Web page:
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Fifth Circuit Remands Sentence for Setting a Mandatory Minimum Without Proper Jury Instructions

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In United States v. Suarez, No. 16-41267, the Fifth Circuit remanded a sentence back to the District Court for failing to properly charge the jury in a case where a mandatory minimum was at issue.

Suarez was found with meth, drug-distributing items, a .380 pistol and a Winchester sawed-off shotgun that was disassembled with a round left in the chamber.  Police also found a sawed-off Ithaca shotgun in another room. Suarez was charged in Count Two with possession of the pistol and Winchester in furtherance of a drug crime under 924(c). Counts Three and Four charged him with unregistered possession of the Winchester and Ithaca shotguns. The proposed jury charge did not require the jury to specify which firearm supported guilt. Suarez did not object to this at trial. The jury found Suarez guilty and the PSI recommended 60 months on counts one, three and four and 120 months on Count Two to run consecutively to the other counts. The court indicated that it would have sentenced Suarez to a shorter term but for the ten-year mandatory minimum sentence that was applicable. (Count One was a drug conspiracy charge).

Suarez challenged his conviction to Count Two because the Court did not require the jury to unanimously determine which firearm formed the basis of the conviction. The court noted that because Suarez did not object to the instruction at trial then this would be reviewed for plain error (this means that Suarez would have to show “a clear or obvious legal error that affects his substantial rights and “seriously affect[s] the fairness, integrity, or public reputation of the judicial proceedings.”)

The court noted that Possession of a PARTICULAR type of firearm is not necessary for a 924(c)charge but IS necessary to tag someone with the 10 year minimum.  So, while this doesn’t impact his conviction, it may impact his sentence.

The court noted that for purposes of plain error,  A sentencing error is plain if it is contrary to Supreme Court or circuit precedent.  The error affects substantial rights if “there is ‘a reasonable probability that, but for the error, [the defendant] would have received a lesser sentence.’ ” [the court] may exercise [their]  discretion to remand  for resentencing if “the error ‘seriously affect[s] the fairness, integrity or public reputation of judicial proceedings.”

The court stated that a mandatory minimum of 10 years is required if the defendant is found guilty of using a shotgun under 924(c). The court also noted that in United States v. O’Brien, the Supreme Court stated that a court couldn’t sentence someone to a mandatory minimum of thirty years unless the jury decided beyond a reasonable doubt that the firearm was a machine gun.  Moreover, in Alleyne v. United States, the court held that any fact issue that increases the mandatory minimum sentence had to be found beyond a reasonable doubt.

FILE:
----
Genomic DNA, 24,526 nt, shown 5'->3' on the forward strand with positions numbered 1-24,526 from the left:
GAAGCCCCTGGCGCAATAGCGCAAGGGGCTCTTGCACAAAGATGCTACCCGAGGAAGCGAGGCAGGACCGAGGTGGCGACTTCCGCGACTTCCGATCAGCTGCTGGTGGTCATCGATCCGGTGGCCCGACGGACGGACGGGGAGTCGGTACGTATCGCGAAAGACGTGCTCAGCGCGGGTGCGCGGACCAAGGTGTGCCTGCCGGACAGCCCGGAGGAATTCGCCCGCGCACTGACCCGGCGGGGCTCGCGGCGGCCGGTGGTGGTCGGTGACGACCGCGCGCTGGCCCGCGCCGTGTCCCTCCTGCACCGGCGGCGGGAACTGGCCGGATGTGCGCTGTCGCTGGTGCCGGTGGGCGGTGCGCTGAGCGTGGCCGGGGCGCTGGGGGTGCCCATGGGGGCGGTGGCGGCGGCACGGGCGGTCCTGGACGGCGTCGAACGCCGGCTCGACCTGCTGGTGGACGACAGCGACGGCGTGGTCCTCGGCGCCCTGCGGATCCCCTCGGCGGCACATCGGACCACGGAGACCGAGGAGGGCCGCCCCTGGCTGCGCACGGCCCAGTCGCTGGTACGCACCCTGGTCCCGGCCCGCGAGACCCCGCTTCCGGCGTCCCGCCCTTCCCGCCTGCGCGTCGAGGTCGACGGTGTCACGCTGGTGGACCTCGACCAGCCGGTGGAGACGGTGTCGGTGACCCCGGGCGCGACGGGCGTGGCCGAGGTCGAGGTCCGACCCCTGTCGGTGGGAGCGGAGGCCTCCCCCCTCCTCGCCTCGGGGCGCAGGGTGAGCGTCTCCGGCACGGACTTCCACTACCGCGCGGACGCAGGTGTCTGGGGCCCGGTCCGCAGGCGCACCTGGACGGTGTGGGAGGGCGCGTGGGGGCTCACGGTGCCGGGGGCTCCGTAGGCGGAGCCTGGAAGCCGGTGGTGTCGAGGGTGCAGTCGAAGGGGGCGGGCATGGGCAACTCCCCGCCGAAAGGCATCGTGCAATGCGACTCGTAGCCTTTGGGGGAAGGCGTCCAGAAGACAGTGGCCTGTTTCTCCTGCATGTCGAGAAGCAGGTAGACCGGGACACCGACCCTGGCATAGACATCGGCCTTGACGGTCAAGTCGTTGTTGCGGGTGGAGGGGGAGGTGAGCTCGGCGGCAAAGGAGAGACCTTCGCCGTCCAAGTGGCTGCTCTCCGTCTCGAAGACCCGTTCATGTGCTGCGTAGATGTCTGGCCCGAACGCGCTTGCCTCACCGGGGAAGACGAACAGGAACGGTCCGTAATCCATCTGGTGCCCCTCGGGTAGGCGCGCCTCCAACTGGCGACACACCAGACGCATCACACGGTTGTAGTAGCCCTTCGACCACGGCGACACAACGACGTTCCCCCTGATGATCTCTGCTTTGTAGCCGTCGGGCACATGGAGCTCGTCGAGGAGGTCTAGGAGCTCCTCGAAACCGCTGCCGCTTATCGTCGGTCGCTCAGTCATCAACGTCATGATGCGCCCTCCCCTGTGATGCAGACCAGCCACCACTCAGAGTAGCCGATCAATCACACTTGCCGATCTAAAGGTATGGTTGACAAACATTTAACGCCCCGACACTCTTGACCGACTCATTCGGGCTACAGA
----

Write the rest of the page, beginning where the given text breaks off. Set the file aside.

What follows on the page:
Overall, this means that the sentence on Count Two should not have been imposed unless the jury specifically found beyond a reasonable doubt that Suarez possessed a sawed-off shotgun in furtherance of a drug trafficking crime. Since this did not occur, one or more of the jurors could have failed to find that the Winchester was possessed in furtherance of a drug trafficking crime. That in itself is a plain sentencing error.

This error affected Suarez' substantial rights because he received a sentence that the court said they would not have imposed except for their conclusion that a mandatory sentence was required, which again, was error. And the court noted that this error affects the fairness, integrity and public reputation of the judicial process. The court noted that this was true for a few reasons.

First, the court indicated that the Supreme Court, in Alleyne concluded that when there is a core crime and a fact triggering a higher mandatory minimum, that in essence, was constituting a new aggravated crime and each element of that crime had to be submitted to the jury.  In addition, the court indicated that the facts of this case mean that the Jury would have been able to “surely” find that Suarez possessed specifically  the Winchester in furtherance of the drug trafficking offense. The Fifth Circuit also said that this was ultimately a Sixth Amendment violation, not just a sentencing error. That is because Suarez would have been imprisoned for an offense that the jury never found that he committed. The sentencing of five additional years for a crime where there was no conviction is a sixth amendment violation.

The court vacated the 10 year sentence on Count Two and remanded the case back to the District Court for resentencing.  No. 16-41267.

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